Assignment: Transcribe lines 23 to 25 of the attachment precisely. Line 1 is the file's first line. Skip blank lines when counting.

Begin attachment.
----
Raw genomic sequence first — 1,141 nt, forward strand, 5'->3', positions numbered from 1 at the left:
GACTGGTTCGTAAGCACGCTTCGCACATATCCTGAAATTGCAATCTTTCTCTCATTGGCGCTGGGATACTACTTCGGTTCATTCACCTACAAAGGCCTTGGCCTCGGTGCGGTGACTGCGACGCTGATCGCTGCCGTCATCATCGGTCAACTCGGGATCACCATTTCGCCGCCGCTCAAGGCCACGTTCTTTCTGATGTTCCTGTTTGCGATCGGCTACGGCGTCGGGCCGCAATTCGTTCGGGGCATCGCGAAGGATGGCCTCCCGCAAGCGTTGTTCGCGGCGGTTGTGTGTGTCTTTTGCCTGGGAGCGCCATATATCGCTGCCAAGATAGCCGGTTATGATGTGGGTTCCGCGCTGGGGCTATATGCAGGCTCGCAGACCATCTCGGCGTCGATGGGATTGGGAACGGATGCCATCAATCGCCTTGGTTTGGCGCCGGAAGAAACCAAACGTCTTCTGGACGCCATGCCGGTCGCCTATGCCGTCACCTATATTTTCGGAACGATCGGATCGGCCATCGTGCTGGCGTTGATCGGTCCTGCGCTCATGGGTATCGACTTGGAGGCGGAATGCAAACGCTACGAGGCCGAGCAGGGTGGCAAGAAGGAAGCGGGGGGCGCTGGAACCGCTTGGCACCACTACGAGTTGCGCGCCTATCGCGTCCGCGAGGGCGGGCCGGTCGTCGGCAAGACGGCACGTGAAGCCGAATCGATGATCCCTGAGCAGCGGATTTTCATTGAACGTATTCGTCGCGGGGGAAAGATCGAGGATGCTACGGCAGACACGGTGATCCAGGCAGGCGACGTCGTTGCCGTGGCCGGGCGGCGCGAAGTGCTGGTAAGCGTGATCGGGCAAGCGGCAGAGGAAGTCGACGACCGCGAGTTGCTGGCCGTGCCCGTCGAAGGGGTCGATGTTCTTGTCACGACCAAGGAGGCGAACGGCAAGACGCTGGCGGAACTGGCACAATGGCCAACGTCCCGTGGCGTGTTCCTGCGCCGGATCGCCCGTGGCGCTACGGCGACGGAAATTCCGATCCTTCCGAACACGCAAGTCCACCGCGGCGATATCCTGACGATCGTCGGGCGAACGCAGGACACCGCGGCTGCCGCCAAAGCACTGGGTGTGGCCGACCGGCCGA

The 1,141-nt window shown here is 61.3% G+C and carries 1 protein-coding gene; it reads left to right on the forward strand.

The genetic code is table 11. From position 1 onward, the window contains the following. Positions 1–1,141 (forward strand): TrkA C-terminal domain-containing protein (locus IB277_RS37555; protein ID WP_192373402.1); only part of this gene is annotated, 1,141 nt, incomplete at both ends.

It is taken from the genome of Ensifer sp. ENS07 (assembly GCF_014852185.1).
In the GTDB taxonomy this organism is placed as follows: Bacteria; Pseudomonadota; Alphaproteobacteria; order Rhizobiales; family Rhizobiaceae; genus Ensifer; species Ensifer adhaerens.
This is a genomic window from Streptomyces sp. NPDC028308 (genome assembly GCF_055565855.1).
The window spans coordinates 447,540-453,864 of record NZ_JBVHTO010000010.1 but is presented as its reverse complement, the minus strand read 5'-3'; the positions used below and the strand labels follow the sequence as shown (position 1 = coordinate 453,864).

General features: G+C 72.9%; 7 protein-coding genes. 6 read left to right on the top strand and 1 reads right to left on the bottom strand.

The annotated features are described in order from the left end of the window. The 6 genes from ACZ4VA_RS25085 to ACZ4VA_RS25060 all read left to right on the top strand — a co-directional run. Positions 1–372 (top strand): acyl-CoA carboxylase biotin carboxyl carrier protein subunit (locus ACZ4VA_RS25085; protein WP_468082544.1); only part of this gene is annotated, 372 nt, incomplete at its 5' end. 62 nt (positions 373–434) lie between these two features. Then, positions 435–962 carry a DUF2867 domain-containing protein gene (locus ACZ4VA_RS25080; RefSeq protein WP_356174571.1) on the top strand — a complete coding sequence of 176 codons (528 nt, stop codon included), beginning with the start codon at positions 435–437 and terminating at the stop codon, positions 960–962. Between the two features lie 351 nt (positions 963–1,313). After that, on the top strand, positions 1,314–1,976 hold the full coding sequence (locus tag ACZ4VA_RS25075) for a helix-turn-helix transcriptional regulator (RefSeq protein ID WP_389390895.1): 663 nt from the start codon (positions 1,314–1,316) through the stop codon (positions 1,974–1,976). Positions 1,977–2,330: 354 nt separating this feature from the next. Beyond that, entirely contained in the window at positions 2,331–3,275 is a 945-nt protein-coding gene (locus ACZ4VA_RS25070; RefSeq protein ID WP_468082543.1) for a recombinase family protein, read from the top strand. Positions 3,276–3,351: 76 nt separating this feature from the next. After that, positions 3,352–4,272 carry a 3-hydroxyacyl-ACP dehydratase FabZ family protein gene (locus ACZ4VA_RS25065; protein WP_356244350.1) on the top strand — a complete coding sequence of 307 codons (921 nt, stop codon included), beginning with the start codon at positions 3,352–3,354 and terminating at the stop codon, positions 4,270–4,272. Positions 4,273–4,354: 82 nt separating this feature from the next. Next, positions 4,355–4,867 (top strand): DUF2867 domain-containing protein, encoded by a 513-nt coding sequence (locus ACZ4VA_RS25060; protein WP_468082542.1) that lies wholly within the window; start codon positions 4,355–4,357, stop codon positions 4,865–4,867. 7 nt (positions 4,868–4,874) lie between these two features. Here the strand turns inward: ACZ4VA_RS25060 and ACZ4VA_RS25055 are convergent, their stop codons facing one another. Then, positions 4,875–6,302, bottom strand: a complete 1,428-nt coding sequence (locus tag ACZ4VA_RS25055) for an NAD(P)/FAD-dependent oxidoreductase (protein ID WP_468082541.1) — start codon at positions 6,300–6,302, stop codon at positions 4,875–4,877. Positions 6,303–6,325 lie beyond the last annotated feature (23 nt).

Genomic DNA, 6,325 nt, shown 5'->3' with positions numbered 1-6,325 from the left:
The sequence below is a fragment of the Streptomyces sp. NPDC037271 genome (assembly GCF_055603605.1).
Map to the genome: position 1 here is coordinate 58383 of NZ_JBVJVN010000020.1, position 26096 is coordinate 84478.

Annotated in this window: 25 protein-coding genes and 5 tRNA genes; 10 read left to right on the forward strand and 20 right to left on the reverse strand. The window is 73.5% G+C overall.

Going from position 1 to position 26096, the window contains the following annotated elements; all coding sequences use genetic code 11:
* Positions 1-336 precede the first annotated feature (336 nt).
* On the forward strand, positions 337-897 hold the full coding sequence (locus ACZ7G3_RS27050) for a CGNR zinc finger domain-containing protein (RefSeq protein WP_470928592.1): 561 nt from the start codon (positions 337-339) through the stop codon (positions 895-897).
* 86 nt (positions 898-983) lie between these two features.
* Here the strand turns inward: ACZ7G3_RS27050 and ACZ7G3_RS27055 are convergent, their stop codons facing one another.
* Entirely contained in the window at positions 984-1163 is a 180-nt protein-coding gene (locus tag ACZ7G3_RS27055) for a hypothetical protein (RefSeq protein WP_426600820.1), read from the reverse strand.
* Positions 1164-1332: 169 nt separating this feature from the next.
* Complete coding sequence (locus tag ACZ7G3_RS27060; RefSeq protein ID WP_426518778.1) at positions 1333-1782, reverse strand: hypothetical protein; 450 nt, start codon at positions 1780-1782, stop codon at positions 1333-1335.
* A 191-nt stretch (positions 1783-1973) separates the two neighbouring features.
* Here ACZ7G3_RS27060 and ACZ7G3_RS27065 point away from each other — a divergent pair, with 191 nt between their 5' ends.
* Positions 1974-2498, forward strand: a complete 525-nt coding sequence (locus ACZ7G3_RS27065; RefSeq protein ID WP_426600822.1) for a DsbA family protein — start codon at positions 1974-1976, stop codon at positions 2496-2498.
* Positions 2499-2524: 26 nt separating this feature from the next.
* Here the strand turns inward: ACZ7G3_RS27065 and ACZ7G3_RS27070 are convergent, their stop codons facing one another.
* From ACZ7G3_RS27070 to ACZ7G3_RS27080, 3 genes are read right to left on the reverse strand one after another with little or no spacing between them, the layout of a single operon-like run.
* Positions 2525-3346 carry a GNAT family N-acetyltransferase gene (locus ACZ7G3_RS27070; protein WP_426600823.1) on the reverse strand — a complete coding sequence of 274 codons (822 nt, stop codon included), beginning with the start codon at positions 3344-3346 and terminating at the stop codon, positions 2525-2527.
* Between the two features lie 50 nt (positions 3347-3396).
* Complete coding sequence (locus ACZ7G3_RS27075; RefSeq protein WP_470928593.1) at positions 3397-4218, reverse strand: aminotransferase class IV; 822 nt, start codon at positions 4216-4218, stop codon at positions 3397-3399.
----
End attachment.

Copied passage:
* A 191-nt stretch (positions 1783-1973) separates the two neighbouring features.
* Here ACZ7G3_RS27060 and ACZ7G3_RS27065 point away from each other — a divergent pair, with 191 nt between their 5' ends.
* Positions 1974-2498, forward strand: a complete 525-nt coding sequence (locus ACZ7G3_RS27065; RefSeq protein ID WP_426600822.1) for a DsbA family protein — start codon at positions 1974-1976, stop codon at positions 2496-2498.